Posted at: 01/29/2013 3:15 PM
| Updated at: 01/29/2013 3:49 PM
By: Bill Lambdin
ALBANY - Orlaith and Ciaran Staunton's 12 year old son Rory was big for his age, outgoing and quite bright.
He had just started learning to fly.
He suffered a small cut playing basketball.
At first everybody thought no big deal, but quickly he got quite ill, dying within three days.
"His temperature was 104, the highest ever, " said Ciaran Staunton, his father. "The pediatrician sent him to the emergency room and he was sent home. The next day his fever continued. He was still throwing up and later in the day his skin began turning blue."
Rory was discharged before receiving the results of a key blood test.
Many others in this country are already in the hospital, receiving treatment when they get exposed.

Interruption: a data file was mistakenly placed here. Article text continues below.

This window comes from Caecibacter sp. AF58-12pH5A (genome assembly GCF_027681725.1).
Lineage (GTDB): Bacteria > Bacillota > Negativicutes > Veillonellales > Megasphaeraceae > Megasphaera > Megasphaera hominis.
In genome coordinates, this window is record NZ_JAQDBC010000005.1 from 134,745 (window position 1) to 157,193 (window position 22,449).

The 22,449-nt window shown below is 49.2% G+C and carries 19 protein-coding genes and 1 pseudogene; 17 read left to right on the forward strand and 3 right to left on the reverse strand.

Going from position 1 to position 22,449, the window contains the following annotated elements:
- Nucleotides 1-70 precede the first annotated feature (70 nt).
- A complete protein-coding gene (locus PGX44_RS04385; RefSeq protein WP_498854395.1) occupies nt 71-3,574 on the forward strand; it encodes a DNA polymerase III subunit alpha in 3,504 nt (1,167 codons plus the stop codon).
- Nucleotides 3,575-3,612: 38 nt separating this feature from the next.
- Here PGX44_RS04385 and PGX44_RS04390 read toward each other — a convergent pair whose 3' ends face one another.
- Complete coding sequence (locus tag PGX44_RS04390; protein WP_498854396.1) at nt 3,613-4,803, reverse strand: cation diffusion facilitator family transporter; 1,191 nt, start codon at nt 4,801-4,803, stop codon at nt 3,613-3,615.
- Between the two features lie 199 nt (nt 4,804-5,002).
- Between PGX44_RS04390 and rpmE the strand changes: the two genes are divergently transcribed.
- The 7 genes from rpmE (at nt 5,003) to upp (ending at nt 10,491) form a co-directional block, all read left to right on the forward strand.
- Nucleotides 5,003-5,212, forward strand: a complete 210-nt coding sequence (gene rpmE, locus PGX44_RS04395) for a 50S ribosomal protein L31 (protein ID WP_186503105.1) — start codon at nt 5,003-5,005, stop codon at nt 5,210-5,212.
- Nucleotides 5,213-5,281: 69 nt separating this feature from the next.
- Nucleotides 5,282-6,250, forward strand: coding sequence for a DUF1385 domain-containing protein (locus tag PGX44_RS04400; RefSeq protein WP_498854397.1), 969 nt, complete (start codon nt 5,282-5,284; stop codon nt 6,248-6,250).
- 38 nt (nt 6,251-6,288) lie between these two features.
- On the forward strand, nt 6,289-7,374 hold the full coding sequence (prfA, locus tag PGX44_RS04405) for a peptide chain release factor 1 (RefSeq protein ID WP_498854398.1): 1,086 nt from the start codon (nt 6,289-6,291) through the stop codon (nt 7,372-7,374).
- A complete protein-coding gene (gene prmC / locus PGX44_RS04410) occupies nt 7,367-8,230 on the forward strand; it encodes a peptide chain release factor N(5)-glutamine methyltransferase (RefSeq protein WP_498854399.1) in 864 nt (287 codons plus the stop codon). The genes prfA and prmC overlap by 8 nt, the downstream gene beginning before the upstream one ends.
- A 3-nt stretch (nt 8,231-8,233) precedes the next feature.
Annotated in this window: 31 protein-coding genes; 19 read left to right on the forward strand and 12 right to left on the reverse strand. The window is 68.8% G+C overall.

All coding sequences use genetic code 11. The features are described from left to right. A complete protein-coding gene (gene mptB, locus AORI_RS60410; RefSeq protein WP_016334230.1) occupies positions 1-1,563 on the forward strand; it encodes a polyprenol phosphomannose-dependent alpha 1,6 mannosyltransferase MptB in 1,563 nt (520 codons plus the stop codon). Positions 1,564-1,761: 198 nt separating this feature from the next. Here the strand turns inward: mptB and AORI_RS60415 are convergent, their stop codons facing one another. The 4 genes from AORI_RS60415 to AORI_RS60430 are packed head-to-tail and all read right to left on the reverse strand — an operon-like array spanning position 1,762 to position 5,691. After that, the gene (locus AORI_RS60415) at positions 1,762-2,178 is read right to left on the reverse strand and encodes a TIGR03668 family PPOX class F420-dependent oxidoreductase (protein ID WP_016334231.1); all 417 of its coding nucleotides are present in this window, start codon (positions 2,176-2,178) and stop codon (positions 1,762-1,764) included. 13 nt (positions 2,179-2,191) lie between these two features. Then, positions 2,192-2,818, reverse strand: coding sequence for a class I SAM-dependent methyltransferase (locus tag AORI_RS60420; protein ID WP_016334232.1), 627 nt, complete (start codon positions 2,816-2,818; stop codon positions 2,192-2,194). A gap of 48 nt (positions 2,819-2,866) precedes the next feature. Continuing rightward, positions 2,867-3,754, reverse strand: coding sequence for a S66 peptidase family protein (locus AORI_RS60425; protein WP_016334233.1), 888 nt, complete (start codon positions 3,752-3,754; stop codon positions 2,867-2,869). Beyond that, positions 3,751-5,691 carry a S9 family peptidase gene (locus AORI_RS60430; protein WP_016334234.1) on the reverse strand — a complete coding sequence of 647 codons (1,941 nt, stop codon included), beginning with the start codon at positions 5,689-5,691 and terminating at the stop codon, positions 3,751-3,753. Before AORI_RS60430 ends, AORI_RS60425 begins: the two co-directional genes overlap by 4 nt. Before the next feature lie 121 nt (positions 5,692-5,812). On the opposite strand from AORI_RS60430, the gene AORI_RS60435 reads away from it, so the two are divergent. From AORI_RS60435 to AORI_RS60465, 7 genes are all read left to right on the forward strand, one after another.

"More than 750,000 Americans get sepsis each year and over 200,000 die from it," said Dr. Nirav Shah, the New York State Health Commissioner.
The State Health Commissioner says the death rate from sepsis varies from 20 all the way to 50 per cent depending on where you seek treatment.
New York is becoming the first state in the nation to establish required protocols.
"A standard protocol to facilitate quick and accurate diagnosis and fast and effective treatment as soon as any signs of Sepsis arise," Dr. Shah explained.
"No one should lose 25% of their family because no one knew, or people didn't know about this," Ciaran Staunton said. "Sepsis is a killer in our midst."